Aside from their health and environmental benefits, bikes are probably best known for being cost-effective methods of transportation.
But that doesn’t mean that all bike owners are looking to cut transportation costs. In fact, a new group is now making an impact on the biking industry – the super rich.
E-bikes are battery powered bicycles that have become popular in several European countries. They sell for up to 40,000 euros ($45,000). And they don’t even require users to pedal. So riders can even go up and down hills without really breaking a sweat.
Startups in Europe have taken the idea and run with it. A handful of companies, including Leaos, Karbon Kinetics and Trefecta offer the bikes in a variety of shapes and price ranges. Though none are as affordable as traditional bicycles, they’re coming down enough so that some non-millionaires might be able to rationalize the purchase.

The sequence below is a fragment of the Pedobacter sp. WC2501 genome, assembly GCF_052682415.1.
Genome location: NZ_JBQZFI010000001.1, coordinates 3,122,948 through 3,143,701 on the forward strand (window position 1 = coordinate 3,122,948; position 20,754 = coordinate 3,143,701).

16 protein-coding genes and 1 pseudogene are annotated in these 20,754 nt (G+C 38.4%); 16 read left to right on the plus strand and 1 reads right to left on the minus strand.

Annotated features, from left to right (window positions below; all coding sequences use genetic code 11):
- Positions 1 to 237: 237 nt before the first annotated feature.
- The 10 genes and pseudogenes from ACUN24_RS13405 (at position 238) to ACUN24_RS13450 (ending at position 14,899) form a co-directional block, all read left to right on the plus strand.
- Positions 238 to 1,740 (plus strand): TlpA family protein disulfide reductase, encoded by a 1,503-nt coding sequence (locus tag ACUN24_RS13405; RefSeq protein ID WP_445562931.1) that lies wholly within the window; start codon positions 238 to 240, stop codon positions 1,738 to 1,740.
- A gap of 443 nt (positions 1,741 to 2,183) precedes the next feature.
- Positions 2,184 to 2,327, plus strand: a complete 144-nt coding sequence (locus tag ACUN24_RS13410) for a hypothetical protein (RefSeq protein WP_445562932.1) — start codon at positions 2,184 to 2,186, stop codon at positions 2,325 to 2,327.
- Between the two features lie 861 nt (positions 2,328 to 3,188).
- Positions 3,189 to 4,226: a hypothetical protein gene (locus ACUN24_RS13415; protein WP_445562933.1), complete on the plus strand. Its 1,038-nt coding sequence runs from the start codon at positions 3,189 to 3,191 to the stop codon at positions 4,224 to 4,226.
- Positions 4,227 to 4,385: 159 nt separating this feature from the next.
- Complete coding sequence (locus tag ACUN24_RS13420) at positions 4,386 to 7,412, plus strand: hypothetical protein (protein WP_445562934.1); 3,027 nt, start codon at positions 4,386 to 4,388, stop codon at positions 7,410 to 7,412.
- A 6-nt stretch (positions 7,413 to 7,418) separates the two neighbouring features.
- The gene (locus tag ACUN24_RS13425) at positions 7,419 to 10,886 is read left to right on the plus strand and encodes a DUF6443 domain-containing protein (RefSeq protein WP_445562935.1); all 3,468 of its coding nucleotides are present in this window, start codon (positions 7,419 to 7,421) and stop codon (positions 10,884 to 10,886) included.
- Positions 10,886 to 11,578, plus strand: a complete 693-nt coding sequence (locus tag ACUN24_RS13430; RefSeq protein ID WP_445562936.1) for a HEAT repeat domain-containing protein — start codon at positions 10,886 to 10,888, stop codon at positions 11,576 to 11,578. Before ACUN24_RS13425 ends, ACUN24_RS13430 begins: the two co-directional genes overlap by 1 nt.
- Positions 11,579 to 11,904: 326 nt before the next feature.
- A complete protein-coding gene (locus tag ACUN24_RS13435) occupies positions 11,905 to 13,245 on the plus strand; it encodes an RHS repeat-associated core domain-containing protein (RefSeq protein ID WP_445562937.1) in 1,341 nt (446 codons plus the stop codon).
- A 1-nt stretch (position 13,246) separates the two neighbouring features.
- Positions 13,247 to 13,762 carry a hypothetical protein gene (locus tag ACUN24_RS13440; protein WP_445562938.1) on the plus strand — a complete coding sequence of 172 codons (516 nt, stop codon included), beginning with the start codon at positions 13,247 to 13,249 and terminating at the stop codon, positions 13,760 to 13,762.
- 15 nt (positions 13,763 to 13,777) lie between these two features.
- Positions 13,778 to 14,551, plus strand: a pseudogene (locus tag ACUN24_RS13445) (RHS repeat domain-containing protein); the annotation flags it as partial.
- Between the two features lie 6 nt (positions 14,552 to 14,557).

But without the cost and exercise benefits, e-bikes are unlikely to appeal to the same mass of consumers as regular bikes. While environmentalism is definitely a hot issue, environmental benefits alone are unlikely to be able to convince many consumers to drop $40,000 on a bike.
But there is another benefit to e-bikes that make them extra appealing to affluent consumers.
Their transportability makes them perfect for yacht owners who want to bring their own transportation along with them when they travel to islands or different countries by water.
Because they’re targeting specific customers with specific (large) budgets, e-bike startups also have to get creative with marketing and product placement. They can’t just market to bike owners and sell their products in traditional bike shops.
In fact, Armin Oberhollenzer, founder of Leaos, told CNN that most ultra-rich e-bike customers wouldn’t dream of going into traditional bike shops. So the company instead sells its products in design stores and at car shows.
Though they have yet to really catch on in the U.S., some of those same European companies have their eye on expansion. So e-bikes could soon become mainstays in cities around the country. Or they very well could turn out to be novelty items that are popular for a few years and then fade into obscurity. But the few benefits they offer to specific consumers at least make them an appealing prospect for those who can afford them.
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